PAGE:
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Sprint Bundles Spotify Premium Into New 'Framily' Plans

sprint_logo-250x124Sprint today announced that it will start bundling Spotify Premium with its new Framily plans, offering a discount on the service for customers with multiple lines. The music streaming service is part of the company's new Sprint Sound Sessions program and will be available starting May 9th.

Under the new program, all new and existing postpaid customers on a Framily plan are eligible for a free, six-month trial of Spotify Premium that is followed by an 18-month discount on the premium service when the free trial is over. Framily customers will pay $7.99 per month for the paid service or $4.99 monthly if the Framily plan has more than six members. After 24 months, customers will pay the standard price for Spotify Premium, which is currently $9.99 per month.

Subscribers outside the Framily plan will receive a 3-month free trial and incur charges of $9.99 monthly when the free trial ends. All charges for the service will be added to a customer's monthly bill.
“With Spotify, people literally have all of the world’s music in their pockets,” said Daniel Ek, Spotify founder and CEO. “Spotify and Sprint share a passion for music and technology that makes this partnership a natural fit for both companies -- and the best music deal ever for Sprint customers.”
Spotify's Premium tier allows users to listen to Spotify's entire 20 million song library with support for unlimited on-demand listening and custom playlists. The service recently extended its free tier to iPhone users, allowing them to listen to pre-compiled playlists and shuffled music based on a specific artist or song.

This new Sprint partnership is not the first carrier tie-up for the Swedish-based music service. Spotify also bundles its Premium service with cellular plans from Vodafone throughout Europe. As a result, Spotify's growth has been accelerating, and the streaming service may soon eclipse Apple's iTunes downloads as Europe's biggest digital music service in terms of revenue.

Top Rated Comments

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Posted: 20 weeks ago

Framily???? I never noticed this is the actual name they use for the plan. I'd feel like an idiot asking for that plan out loud :eek: :D


You can say it out loud in a Sprint store, not many people will hear it.
Rating: 7 Votes
Posted: 20 weeks ago
Sprint users now have even more ways to do nothing on their phones.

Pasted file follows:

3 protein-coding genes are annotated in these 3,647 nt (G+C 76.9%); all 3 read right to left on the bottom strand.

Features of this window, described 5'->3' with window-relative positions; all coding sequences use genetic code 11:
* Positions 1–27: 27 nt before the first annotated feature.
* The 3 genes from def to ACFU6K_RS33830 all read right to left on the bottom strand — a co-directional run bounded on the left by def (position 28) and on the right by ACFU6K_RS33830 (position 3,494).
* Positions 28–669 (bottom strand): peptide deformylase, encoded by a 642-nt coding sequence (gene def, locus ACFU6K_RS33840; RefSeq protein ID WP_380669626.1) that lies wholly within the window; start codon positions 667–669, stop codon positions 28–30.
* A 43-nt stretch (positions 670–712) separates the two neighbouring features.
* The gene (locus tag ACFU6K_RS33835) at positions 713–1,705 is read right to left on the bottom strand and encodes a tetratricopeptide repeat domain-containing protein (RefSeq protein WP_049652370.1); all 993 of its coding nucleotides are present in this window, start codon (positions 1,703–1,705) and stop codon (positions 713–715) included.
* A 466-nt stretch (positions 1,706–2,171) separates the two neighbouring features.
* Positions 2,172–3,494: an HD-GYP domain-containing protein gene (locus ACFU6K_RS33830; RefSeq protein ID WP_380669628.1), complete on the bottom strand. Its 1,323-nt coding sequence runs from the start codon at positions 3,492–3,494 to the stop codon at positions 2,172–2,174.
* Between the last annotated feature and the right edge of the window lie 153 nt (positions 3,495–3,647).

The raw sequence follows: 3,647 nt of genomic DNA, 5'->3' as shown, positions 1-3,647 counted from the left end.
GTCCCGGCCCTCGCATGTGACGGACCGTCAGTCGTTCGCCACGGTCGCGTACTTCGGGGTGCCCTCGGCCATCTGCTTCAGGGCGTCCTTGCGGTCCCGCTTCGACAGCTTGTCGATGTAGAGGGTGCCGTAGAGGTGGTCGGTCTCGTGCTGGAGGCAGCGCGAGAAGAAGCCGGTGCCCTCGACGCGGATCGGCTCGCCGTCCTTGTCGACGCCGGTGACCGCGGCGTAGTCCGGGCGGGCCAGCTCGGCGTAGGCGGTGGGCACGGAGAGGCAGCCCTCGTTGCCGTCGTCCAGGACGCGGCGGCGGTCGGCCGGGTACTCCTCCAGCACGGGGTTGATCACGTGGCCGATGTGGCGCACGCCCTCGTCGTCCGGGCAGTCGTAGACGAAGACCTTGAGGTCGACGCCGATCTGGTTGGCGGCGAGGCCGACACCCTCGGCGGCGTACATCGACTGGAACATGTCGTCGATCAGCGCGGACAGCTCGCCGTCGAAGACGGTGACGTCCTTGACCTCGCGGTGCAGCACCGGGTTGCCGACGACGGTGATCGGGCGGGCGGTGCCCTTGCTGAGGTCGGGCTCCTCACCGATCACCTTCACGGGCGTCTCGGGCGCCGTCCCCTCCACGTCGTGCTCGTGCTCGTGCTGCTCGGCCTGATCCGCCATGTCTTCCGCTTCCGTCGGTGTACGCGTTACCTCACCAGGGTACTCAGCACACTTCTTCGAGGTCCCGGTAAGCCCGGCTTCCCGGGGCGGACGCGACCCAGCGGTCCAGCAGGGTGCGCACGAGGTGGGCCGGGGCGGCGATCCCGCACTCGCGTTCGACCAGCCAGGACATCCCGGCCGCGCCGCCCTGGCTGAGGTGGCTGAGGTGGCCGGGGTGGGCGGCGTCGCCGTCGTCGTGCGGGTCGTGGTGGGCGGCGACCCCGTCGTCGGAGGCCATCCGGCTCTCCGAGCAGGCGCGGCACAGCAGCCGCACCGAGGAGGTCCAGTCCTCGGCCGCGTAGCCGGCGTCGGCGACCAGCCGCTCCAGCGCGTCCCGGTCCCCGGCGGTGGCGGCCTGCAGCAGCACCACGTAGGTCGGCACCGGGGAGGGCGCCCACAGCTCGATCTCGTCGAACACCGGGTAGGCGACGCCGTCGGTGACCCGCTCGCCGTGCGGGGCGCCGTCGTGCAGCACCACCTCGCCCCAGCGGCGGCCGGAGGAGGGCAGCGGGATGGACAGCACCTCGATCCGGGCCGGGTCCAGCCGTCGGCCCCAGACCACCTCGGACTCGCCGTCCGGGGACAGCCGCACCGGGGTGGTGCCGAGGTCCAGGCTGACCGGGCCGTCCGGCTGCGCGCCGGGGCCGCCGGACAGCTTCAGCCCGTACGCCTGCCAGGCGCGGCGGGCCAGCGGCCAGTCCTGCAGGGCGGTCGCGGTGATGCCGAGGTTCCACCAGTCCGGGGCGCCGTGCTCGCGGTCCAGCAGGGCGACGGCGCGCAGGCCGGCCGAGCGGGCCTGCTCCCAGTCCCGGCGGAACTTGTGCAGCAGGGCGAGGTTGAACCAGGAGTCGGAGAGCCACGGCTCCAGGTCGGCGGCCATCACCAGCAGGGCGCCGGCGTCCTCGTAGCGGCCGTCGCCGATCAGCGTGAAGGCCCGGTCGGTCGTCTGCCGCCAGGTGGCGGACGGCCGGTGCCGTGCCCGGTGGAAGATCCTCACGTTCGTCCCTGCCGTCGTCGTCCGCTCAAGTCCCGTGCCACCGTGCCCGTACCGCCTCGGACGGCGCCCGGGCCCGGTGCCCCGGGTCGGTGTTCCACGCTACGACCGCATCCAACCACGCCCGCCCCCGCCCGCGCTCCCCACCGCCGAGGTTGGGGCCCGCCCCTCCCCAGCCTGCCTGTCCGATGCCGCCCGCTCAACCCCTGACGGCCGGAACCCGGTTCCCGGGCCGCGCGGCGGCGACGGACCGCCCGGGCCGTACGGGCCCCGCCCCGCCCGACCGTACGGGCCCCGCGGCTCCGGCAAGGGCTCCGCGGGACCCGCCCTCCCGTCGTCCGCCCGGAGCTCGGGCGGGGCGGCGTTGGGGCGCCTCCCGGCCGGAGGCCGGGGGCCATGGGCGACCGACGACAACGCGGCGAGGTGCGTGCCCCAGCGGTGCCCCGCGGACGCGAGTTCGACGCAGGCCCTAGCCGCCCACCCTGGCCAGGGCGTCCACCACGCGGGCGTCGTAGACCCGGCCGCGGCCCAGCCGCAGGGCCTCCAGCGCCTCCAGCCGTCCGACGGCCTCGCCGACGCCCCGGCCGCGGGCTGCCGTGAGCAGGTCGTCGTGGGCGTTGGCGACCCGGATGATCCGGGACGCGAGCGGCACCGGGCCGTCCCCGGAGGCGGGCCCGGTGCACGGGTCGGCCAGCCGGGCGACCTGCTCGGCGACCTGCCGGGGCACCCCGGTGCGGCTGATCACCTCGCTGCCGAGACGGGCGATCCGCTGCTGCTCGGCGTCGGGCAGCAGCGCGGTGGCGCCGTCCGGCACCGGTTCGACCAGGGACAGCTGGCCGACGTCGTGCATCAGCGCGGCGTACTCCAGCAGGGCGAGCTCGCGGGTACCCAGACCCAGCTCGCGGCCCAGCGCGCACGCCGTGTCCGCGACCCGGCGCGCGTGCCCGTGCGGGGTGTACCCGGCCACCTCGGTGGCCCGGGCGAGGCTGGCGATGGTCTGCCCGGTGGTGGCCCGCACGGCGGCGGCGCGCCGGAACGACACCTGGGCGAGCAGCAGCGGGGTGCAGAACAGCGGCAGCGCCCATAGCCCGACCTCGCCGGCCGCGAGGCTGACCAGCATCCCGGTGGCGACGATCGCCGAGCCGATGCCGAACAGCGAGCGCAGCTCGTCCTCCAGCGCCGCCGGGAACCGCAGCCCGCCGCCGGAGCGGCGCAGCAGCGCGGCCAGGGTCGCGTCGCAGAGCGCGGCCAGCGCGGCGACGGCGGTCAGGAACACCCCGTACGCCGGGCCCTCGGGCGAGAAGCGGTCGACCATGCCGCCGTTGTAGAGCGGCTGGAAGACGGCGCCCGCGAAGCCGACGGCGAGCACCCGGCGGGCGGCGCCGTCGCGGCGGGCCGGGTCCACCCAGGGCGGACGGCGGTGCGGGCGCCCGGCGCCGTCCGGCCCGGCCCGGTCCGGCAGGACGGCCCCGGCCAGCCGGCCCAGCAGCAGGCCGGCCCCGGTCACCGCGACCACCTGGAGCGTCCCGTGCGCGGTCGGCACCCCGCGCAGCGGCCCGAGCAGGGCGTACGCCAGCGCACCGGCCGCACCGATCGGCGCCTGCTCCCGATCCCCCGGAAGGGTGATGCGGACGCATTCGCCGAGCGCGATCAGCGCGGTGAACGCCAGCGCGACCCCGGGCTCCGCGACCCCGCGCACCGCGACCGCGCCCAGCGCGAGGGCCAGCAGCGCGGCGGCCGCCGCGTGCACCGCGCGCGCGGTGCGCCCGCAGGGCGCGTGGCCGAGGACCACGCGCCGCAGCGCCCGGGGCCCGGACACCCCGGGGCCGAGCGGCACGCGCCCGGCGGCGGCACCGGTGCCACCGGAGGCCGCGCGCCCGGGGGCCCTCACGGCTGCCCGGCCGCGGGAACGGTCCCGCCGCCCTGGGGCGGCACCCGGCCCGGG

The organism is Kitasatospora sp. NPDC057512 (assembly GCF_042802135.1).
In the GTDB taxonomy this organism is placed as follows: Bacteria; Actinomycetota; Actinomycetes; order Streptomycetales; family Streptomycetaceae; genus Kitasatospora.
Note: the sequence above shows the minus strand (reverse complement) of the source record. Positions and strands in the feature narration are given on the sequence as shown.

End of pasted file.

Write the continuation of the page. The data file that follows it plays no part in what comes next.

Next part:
Rating: 4 Votes
Posted: 20 weeks ago
Framily???? I never noticed this is the actual name they use for the plan. I'd feel like an idiot asking for that plan out loud :eek: :D
Rating: 4 Votes
Posted: 20 weeks ago
I like all the aggressiveness in the mobile space, but I do have to say that of all the commercials that are out there, I hate the framily ones more than any.
Rating: 3 Votes
Posted: 20 weeks ago
Yes instead of making the service better they bundle in services that don't make the network any more appealing.

After 10 years with Sprint I switched to Tmobile in March and haven't looked back, call quality and data service has been phenomenal in New York. Not a single dropped call and I can download a 25 MB ESPN podcast in 30 seconds vs. the 15 minutes it would take after timing out twice on Sprint.

Good riddance.
Rating: 2 Votes
Posted: 20 weeks ago

How about data caps? Or is this outside the cap? Seems like a good way to run up your bill.


Audio streaming doesn't do much. I stream Spotify over cellular for about 60 hours a month and it doesn't even eat 1 GB during the month. I used to use iHeartRadio and found the data consumption was similar.
Rating: 2 Votes
Posted: 20 weeks ago

Framily???? I never noticed this is the actual name they use for the plan. I'd feel like an idiot asking for that plan out loud :eek: :D


I don't care what they call it, it saves me about $50 a month...
Rating: 1 Votes
Posted: 20 weeks ago

Thanks for that. Was always curious. What kind of quality is that? Like good enough for a phone quality, or good enough to stream/plug into your car and it sound good through your car system?


I find it good enough for my car stereo. I am not an audiophile - I know my brother always asks me how I can tolerate the low quality of Spotify free. I can kind of hear the difference, but it definitely isn't something I'd bother paying for.
Rating: 1 Votes
Posted: 20 weeks ago

How about data caps? Or is this outside the cap? Seems like a good way to run up your bill.


This is exactly what we don't want: Data access companies (carriers) giving free access to favored platforms. This goes against the principle of net neutrality, and could potentially harm smaller start up companies which don't have the resources to negotiate with the carriers. For instance, if these provisions had been in place in the 90s, we'd likely still be using terrible AOL or maybe even Microsoft services because they would have the market cornered. Smaller companies like Yahoo and Google would be cornered out of the market because they are a startup that didn't have the resources to spend to buy bandwidth. Hell, forget about Spotify. iTunes probably wouldn't have taken off either. Relative to the available bandwidth in the early 2000s, iTunes used quite a large share. The iPod was just getting going. This would have stifled all kinds of innovation. DRM would be even more horrifying and prevalent. I can't even imagine how scary the internet would be today if that had happened.
Rating: 1 Votes
Posted: 20 weeks ago

Made-up portmanteaus can't go away soon enough.

:mad::mad::mad::mad::mad::mad:


Aren't all portmanteaus made up? Some just catch on (ex. 'smog') while others don't.
Rating: 1 Votes

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